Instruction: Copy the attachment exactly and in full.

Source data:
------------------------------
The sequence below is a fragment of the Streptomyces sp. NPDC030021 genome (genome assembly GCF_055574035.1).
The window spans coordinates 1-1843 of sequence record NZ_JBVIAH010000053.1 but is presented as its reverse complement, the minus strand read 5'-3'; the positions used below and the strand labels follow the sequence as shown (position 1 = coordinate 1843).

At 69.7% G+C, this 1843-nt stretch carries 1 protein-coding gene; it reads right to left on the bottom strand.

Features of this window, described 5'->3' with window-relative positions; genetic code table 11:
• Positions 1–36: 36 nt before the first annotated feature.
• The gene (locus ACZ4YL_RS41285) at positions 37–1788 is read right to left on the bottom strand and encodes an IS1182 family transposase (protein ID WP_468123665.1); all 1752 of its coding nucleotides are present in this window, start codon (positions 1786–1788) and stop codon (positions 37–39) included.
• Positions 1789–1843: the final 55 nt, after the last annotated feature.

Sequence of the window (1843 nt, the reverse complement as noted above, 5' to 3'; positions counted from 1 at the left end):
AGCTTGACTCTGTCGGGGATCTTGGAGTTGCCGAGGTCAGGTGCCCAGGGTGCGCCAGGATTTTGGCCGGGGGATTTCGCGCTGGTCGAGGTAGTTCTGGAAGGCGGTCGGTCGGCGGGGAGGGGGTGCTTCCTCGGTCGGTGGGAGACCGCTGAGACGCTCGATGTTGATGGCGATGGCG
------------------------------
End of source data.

The sequence below is a fragment of the Streptomyces sp. NPDC030021 genome (genome assembly GCF_055574035.1).
The window spans coordinates 1-1843 of sequence record NZ_JBVIAH010000053.1 but is presented as its reverse complement, the minus strand read 5'-3'; the positions used below and the strand labels follow the sequence as shown (position 1 = coordinate 1843).

At 69.7% G+C, this 1843-nt stretch carries 1 protein-coding gene; it reads right to left on the bottom strand.

Features of this window, described 5'->3' with window-relative positions; genetic code table 11:
• Positions 1–36: 36 nt before the first annotated feature.
• The gene (locus ACZ4YL_RS41285) at positions 37–1788 is read right to left on the bottom strand and encodes an IS1182 family transposase (protein ID WP_468123665.1); all 1752 of its coding nucleotides are present in this window, start codon (positions 1786–1788) and stop codon (positions 37–39) included.
• Positions 1789–1843: the final 55 nt, after the last annotated feature.

Sequence of the window (1843 nt, the reverse complement as noted above, 5' to 3'; positions counted from 1 at the left end):
AGCTTGACTCTGTCGGGGATCTTGGAGTTGCCGAGGTCAGGTGCCCAGGGTGCGCCAGGATTTTGGCCGGGGGATTTCGCGCTGGTCGAGGTAGTTCTGGAAGGCGGTCGGTCGGCGGGGAGGGGGTGCTTCCTCGGTCGGTGGGAGACCGCTGAGACGCTCGATGTTGATGGCGATGGCG